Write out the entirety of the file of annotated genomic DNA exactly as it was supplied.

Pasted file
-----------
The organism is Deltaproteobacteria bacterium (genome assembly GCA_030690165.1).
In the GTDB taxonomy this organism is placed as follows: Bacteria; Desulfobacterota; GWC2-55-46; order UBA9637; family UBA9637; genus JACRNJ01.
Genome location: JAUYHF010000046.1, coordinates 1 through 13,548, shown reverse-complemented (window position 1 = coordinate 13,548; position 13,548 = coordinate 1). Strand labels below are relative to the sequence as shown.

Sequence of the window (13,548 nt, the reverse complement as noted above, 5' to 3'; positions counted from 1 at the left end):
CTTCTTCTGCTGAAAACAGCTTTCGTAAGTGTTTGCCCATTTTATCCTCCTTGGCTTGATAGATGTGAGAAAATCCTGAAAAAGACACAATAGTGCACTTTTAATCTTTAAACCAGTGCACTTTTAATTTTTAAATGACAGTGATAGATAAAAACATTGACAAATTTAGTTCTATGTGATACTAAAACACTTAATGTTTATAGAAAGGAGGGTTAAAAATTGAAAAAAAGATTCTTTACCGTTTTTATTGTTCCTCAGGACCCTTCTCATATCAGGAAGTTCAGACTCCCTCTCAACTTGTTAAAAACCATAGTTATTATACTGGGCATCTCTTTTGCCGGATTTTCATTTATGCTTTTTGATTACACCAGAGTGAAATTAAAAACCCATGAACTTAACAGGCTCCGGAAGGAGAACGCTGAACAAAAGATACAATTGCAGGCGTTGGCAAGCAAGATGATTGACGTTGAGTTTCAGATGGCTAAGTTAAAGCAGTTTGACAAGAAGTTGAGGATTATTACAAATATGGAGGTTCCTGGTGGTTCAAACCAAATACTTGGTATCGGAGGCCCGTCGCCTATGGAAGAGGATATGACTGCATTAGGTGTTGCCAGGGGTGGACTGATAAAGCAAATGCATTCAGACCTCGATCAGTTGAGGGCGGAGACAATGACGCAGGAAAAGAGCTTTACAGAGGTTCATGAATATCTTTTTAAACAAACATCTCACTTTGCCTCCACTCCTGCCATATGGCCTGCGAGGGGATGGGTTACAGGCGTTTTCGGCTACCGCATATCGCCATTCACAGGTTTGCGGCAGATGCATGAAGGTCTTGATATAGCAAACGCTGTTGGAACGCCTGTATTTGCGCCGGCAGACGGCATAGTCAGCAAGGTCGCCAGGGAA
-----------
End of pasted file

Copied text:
The organism is Deltaproteobacteria bacterium (genome assembly GCA_030690165.1).
In the GTDB taxonomy this organism is placed as follows: Bacteria; Desulfobacterota; GWC2-55-46; order UBA9637; family UBA9637; genus JACRNJ01.
Genome location: JAUYHF010000046.1, coordinates 1 through 13,548, shown reverse-complemented (window position 1 = coordinate 13,548; position 13,548 = coordinate 1). Strand labels below are relative to the sequence as shown.

Sequence of the window (13,548 nt, the reverse complement as noted above, 5' to 3'; positions counted from 1 at the left end):
CTTCTTCTGCTGAAAACAGCTTTCGTAAGTGTTTGCCCATTTTATCCTCCTTGGCTTGATAGATGTGAGAAAATCCTGAAAAAGACACAATAGTGCACTTTTAATCTTTAAACCAGTGCACTTTTAATTTTTAAATGACAGTGATAGATAAAAACATTGACAAATTTAGTTCTATGTGATACTAAAACACTTAATGTTTATAGAAAGGAGGGTTAAAAATTGAAAAAAAGATTCTTTACCGTTTTTATTGTTCCTCAGGACCCTTCTCATATCAGGAAGTTCAGACTCCCTCTCAACTTGTTAAAAACCATAGTTATTATACTGGGCATCTCTTTTGCCGGATTTTCATTTATGCTTTTTGATTACACCAGAGTGAAATTAAAAACCCATGAACTTAACAGGCTCCGGAAGGAGAACGCTGAACAAAAGATACAATTGCAGGCGTTGGCAAGCAAGATGATTGACGTTGAGTTTCAGATGGCTAAGTTAAAGCAGTTTGACAAGAAGTTGAGGATTATTACAAATATGGAGGTTCCTGGTGGTTCAAACCAAATACTTGGTATCGGAGGCCCGTCGCCTATGGAAGAGGATATGACTGCATTAGGTGTTGCCAGGGGTGGACTGATAAAGCAAATGCATTCAGACCTCGATCAGTTGAGGGCGGAGACAATGACGCAGGAAAAGAGCTTTACAGAGGTTCATGAATATCTTTTTAAACAAACATCTCACTTTGCCTCCACTCCTGCCATATGGCCTGCGAGGGGATGGGTTACAGGCGTTTTCGGCTACCGCATATCGCCATTCACAGGTTTGCGGCAGATGCATGAAGGTCTTGATATAGCAAACGCTGTTGGAACGCCTGTATTTGCGCCGGCAGACGGCATAGTCAGCAAGGTCGCCAGGGAA